I need to know things like, if I declare a string variable or an integer, do I need to set that nothing before I loop and use the code again to reduce memory leaks?  Should I dispose the datasets/datatables or should I set =Nothing, or both, are there any other types of objects that need special procedures to eliminate memory from never being released and leaking?

SStory: The code example I gave was off the top of my head, I know it didn't do anything with the dataset, I added a comment to indicate where I would do something in real application.

Are there any other typical reasons for memory leaking in .net, common mistakes people make? Or any methods to tackle this from the other end and monitor the service and detect where the memory leaks are occurring?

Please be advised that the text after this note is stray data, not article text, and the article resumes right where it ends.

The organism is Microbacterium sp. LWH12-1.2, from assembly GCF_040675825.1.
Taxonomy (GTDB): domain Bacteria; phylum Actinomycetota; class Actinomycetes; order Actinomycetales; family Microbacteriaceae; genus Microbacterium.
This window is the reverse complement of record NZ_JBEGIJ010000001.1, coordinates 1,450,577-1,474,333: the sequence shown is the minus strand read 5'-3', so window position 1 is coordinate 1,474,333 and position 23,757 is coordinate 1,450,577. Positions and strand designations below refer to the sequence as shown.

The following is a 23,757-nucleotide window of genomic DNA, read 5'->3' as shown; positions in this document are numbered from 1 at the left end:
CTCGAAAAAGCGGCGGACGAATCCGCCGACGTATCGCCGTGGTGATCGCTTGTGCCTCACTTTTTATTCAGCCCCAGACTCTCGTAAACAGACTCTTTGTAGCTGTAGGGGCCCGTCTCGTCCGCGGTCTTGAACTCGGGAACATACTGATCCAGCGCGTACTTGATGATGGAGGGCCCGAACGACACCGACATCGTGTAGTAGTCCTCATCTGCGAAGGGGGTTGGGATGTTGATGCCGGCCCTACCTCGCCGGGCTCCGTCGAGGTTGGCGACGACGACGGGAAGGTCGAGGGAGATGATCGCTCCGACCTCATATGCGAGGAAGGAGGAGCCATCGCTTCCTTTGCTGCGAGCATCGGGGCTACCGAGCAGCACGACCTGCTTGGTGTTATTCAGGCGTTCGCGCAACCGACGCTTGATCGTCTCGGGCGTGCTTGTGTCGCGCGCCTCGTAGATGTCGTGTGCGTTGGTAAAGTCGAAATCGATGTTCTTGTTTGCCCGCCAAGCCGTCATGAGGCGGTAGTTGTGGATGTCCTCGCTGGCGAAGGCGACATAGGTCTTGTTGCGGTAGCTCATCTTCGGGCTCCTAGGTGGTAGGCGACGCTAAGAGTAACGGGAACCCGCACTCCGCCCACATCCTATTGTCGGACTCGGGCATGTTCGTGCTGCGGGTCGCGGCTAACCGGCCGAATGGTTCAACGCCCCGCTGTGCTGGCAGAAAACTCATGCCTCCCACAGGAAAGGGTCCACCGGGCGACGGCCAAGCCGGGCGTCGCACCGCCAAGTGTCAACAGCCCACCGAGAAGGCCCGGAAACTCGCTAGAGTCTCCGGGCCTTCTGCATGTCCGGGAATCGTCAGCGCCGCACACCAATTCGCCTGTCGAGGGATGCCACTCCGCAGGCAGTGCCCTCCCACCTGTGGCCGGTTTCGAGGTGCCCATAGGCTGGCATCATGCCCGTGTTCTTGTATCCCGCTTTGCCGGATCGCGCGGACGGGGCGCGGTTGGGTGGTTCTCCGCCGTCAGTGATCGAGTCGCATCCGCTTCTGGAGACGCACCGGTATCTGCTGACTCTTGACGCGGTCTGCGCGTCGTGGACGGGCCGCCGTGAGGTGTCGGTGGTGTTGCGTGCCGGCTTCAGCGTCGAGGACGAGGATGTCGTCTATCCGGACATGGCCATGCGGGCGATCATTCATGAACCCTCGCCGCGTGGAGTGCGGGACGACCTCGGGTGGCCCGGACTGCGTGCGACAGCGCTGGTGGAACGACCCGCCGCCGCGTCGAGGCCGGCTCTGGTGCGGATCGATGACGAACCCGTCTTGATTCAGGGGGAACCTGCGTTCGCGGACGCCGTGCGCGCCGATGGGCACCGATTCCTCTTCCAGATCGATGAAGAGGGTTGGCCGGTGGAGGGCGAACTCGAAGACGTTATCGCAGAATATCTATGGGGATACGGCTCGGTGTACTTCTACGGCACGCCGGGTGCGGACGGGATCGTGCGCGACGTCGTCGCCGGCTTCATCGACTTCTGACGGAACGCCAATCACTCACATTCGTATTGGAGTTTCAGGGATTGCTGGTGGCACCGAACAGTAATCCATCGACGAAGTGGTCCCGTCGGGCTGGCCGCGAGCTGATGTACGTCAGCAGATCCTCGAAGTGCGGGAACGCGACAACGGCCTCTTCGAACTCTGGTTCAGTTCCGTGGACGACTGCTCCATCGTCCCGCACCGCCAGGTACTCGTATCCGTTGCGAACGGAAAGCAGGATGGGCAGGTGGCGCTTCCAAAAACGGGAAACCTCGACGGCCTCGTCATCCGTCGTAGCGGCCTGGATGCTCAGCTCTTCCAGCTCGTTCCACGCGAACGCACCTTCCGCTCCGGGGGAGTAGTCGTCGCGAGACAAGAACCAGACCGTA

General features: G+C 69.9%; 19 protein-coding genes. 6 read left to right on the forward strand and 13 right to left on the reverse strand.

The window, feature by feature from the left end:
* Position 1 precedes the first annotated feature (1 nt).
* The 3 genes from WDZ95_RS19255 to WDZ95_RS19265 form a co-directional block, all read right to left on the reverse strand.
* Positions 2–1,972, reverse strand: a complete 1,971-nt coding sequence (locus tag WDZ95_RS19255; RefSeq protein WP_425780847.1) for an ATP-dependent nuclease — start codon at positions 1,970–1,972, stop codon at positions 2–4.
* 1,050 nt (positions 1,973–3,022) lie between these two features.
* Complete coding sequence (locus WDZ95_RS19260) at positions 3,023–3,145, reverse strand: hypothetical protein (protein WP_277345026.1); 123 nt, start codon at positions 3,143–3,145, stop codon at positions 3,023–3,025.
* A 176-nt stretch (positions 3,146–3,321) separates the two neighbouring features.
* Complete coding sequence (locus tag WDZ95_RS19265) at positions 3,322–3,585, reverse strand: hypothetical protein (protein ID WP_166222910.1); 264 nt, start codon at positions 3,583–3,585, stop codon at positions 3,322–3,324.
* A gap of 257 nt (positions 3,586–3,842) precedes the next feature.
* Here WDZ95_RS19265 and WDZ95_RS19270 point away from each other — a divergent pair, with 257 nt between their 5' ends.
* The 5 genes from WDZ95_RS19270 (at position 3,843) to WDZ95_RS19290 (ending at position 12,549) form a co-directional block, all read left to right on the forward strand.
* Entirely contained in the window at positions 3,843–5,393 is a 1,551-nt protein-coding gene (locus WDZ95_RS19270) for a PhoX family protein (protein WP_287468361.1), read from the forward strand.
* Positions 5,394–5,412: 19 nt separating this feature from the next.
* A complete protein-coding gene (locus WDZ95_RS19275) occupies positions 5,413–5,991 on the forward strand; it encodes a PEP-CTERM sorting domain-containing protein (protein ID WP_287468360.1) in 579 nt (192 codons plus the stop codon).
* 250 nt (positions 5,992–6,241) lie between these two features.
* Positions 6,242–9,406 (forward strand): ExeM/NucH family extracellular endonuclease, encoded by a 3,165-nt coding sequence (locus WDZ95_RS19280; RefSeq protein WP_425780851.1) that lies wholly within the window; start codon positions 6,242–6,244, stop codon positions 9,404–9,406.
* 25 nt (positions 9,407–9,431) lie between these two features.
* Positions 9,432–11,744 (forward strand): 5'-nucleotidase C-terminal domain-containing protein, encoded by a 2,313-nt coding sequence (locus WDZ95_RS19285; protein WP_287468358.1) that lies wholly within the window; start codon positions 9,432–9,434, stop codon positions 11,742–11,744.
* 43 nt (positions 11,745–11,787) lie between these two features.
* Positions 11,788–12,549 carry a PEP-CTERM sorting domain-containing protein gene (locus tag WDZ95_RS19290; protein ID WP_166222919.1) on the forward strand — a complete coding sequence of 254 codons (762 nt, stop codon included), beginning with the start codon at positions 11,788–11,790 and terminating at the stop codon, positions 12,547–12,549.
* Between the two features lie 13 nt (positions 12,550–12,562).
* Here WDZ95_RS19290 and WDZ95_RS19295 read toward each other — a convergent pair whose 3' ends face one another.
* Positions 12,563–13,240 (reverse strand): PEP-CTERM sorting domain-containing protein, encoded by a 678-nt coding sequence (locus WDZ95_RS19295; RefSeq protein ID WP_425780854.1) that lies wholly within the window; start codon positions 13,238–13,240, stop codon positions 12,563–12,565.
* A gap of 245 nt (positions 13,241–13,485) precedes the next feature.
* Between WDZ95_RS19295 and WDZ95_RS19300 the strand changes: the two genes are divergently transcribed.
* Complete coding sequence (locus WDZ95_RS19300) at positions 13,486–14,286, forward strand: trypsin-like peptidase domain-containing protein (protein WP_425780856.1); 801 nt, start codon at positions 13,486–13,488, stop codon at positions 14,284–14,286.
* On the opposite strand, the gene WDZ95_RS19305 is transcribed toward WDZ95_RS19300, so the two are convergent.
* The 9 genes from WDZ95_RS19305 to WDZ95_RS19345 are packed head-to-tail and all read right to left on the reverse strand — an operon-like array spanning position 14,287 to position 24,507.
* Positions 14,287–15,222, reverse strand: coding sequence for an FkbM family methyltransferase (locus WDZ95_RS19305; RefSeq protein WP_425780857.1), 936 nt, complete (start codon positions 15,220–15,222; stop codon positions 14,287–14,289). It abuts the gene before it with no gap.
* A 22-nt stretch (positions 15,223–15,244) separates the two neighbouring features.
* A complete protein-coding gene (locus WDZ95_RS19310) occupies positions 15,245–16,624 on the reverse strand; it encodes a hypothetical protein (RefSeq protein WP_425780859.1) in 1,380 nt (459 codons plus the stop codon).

Many thanks in advance
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LVL 25

Expert Comment

by:SStory
ID: 37747515
Well, sorry you don't like opinions.

Anyhow, I was trying to tell you how to force GC to collect which may show that memory isn't really leaking, just not getting collected as you think it should. I have noticed this in dotnet apps. They seem to be using a horrendous amount of memory when a lot of times the memory is available to be reclaimed, but only when needed.  GC's collect say, do it already ASAP.

From the code you've shown I see no reason for a memory leak. If you are accessing unsafe code, GDI objects or something like that then you will have to use unsafe methods to release the memory or it will cause leaks. Other than that, generally put a dispose in the finally part for appropriate objects and you shouldn't have leaks.

So my point was do you really have a leak or is it just lazy GC on collecting?
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Author Comment

by:cp30
ID: 37747574
Well, sorry you don't like opinions.